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#5 jatutt

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Posted 05 December 2014 - 08:52 AM

Thanks Janitor that's some really good stuff.  Do you advocate the use of sandboxie as well?  Thanks Titan, I will check out WOT.  I am not familiar with it.



#6 quietman7

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Posted 05 December 2014 - 09:16 AM

Sandboxing is a technique which creates an isolated operating/virtual environment in which applications can be run, tested or installed without permanently modifying the local drive. Sandboxes can be used for security and software development as well as for testing and debugging code. Sandboxing can also be used as a form of malware prevention as described below by virus Bulletin.

 

A sandbox is a small, sealed-off version of an environment offering a minimal set of services, and is used as a test area. Actions carried out within the sandbox are safely contained within the area and cannot leak out to affect more important parts of a system. Sandboxing is used within security software to unpack compressed or encrypted files, or to analyse the behaviour of unknown items. Larger-scale sandboxing tools are available for improving the security of computing environments - for example, browser sandboxes seal web browsers off from the host system, preventing malware from damaging it.

Sandbox(ing)

 

A sandbox is a secluded environment on a computer, where you can run untested code or malware to study the results without having any ill effects on the rest of your software. A virtual machine is the most commonly used example of a sandbox, since it emulates a complete computer, called a guest operating system, on the main machine (called the host).

Sandbox Sensitivity

For more specific information about how sandboxes work, please read A Taste of Computer Security: Sandboxing.

Sandboxie is one example of a sandboxing tool.
Getting Started: How to use Sandboxie <- the tutorial has 6 parts

Alternatives to Sandboxie


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#7 Nikhil_CV

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Posted 05 December 2014 - 09:28 AM

Add these too to your kit:
Browser addons:
> Adblock plus
> No script
System:
> Secunia PSI
> Noscript from symantec (different from addon listed above.)
Sandboxie is a good program. You can run any program in it and bydefault it provides a sandboxed browser link which opens your default browser sandboxed.
WOT will tell if the link in search result is good, bad etc using colour codes.
Regards : CV                                                                                                    There is no ONE TOUCH key to security!
                                                                                                                                       Be alert and vigilant....!
                                                                                                                                  Always have a Backup Plan!!! Because human idiotism doesn't have a cure! Stop highlighting!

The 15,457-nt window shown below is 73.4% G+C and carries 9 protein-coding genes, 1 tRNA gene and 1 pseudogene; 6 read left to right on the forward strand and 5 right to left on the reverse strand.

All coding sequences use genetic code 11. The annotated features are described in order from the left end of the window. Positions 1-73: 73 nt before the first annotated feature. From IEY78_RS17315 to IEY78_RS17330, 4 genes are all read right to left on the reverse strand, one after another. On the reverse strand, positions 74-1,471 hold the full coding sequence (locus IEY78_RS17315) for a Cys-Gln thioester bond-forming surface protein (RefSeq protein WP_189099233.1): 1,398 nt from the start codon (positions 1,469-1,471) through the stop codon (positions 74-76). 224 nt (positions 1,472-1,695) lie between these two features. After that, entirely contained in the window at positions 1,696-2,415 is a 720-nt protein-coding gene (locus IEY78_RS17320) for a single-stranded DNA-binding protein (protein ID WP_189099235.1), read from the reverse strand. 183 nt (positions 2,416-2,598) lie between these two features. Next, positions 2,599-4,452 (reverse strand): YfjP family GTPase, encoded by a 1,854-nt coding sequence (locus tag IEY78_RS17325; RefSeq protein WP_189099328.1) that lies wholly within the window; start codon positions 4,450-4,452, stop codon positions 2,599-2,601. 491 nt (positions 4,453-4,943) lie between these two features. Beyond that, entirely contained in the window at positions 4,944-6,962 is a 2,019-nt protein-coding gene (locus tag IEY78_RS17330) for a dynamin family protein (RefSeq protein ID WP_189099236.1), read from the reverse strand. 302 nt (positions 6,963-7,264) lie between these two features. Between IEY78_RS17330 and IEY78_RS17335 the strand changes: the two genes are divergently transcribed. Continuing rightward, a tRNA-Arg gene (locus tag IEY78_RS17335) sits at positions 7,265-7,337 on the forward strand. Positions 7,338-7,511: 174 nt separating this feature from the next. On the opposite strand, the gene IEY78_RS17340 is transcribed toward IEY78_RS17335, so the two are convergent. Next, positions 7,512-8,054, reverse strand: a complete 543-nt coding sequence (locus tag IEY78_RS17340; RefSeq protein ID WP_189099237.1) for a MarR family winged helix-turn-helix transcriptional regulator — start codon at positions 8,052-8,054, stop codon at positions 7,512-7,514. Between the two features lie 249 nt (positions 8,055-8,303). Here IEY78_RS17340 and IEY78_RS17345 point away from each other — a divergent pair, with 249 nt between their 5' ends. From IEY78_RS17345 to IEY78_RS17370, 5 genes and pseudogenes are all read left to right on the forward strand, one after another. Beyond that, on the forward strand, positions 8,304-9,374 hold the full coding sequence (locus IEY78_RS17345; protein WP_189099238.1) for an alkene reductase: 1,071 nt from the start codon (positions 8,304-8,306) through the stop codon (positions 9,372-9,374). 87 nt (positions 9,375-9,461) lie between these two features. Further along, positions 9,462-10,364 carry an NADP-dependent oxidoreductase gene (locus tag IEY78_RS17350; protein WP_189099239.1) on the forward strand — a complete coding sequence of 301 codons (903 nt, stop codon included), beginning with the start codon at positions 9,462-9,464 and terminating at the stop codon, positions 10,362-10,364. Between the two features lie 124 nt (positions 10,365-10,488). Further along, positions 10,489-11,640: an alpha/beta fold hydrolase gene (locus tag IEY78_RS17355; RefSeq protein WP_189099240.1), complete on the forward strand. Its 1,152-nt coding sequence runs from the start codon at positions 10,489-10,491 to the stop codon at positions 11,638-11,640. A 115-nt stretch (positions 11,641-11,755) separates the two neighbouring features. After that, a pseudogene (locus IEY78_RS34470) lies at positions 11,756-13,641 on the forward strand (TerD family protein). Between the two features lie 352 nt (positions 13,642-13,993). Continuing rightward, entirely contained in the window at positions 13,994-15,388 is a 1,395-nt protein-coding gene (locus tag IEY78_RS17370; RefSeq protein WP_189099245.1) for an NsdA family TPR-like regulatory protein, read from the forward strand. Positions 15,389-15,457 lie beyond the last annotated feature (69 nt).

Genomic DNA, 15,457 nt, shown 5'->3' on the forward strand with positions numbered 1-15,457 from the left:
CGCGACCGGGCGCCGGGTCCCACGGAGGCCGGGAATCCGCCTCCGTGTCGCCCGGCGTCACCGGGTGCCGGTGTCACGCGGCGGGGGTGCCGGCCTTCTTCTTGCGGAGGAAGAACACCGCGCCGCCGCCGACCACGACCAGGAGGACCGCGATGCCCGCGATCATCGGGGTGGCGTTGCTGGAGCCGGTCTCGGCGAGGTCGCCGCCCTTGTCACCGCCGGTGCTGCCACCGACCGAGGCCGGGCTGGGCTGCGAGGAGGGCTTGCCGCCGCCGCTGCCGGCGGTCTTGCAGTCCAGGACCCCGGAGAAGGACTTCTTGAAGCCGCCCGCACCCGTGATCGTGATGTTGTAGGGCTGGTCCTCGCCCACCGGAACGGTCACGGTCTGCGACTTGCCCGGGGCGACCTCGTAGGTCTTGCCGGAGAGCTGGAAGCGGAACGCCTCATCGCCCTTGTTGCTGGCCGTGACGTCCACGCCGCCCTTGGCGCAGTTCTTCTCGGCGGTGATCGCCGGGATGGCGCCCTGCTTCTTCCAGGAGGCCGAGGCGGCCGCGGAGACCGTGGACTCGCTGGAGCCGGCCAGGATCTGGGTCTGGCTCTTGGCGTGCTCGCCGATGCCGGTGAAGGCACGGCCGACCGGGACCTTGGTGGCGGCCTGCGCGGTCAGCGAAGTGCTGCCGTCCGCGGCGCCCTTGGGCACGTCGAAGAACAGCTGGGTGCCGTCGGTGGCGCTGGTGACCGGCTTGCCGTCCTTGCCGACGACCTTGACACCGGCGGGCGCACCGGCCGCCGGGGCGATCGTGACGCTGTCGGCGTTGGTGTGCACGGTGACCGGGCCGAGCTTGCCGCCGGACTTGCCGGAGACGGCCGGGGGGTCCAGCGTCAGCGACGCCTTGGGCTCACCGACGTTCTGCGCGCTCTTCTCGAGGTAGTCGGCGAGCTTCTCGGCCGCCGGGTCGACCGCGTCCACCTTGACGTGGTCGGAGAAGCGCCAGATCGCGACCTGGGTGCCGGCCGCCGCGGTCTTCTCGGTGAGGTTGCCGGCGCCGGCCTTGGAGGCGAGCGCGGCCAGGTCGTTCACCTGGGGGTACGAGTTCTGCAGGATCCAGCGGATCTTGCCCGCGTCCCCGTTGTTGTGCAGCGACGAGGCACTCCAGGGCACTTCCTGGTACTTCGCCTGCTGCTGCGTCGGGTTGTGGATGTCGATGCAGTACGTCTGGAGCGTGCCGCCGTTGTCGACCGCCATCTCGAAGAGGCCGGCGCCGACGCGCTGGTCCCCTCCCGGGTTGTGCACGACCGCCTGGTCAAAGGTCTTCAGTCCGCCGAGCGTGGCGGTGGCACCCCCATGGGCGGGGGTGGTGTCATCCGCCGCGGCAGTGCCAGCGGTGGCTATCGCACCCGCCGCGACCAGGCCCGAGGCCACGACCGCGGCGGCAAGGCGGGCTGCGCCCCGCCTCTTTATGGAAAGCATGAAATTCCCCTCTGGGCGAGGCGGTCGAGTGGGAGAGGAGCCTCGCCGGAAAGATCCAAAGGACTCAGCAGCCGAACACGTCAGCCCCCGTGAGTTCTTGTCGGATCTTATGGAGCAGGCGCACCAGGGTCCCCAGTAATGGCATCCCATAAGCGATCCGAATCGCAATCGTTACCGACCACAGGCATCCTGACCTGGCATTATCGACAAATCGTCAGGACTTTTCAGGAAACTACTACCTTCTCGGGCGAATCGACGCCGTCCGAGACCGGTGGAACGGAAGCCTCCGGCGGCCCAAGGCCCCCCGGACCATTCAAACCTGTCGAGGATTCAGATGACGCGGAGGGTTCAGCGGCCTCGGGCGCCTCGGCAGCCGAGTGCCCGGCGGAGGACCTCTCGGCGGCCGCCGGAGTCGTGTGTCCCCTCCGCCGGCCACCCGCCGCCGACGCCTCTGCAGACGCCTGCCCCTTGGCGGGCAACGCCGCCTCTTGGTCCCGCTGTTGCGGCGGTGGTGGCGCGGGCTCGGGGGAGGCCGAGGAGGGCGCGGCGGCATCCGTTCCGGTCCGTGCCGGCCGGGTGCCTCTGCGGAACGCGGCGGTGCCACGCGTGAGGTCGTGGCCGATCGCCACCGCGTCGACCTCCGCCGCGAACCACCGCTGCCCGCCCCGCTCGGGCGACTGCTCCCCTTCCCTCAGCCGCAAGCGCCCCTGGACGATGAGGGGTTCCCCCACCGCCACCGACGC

Questions are to be asked, it helps you, me and others.  Knowledge is power, only when its shared to others.            :radioactive: signature contents © cv and Someone....... :wink:

#8 quietman7

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Posted 05 December 2014 - 09:45 AM

Many site rating vendors (i.e. McAfee SiteAdvisor, WOT) use a system of volunteer testers that continually patrol the Internet to browse sites, download files, and enter information on sign-up forms. All the results are documented and supplemented with feedback from users, Web site owners, and analysis from their own employees. The advising site vendor then summarizes the results sometimes into a color-coded red, yellow and green ratings scale to help inform Web users as to the safety of each tested site. While these tools are useful, they are not foolproof and sometimes may provide misleading ratings. Just because you visit a risky site does not automatically mean the site is bad or that your system has been infected by going there. Thus, the use of such rating sites does not always guarantee an accurate rating of the results they provide.
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#9 rp88

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Posted 05 December 2014 - 10:15 AM

My method is the use of a combination of the following programs all free, also exercise extreme caution with anythimg that seems a little bit suspicious.


!Avg antivirus free, this is the main antivirus on my machine
!malwarebytes scanner (free version), a second opinion on demand scanner for extra protection
!Eset online scanner (free), a third opinion scanner, to scan the whole system on demand when i am feeling really supicious
!Firefox (free), this is the browser i use, it is the most secur browser in general but alos allows the installation of some really helpful add-ons
!Noscript, blocks scripts on websites, helps act as a layer of defence against drivebys
!Adblock plus, blocks content from known advertising netwrosk from appearing on pages, this helps protect against "malvertising"

Other tips i would give are: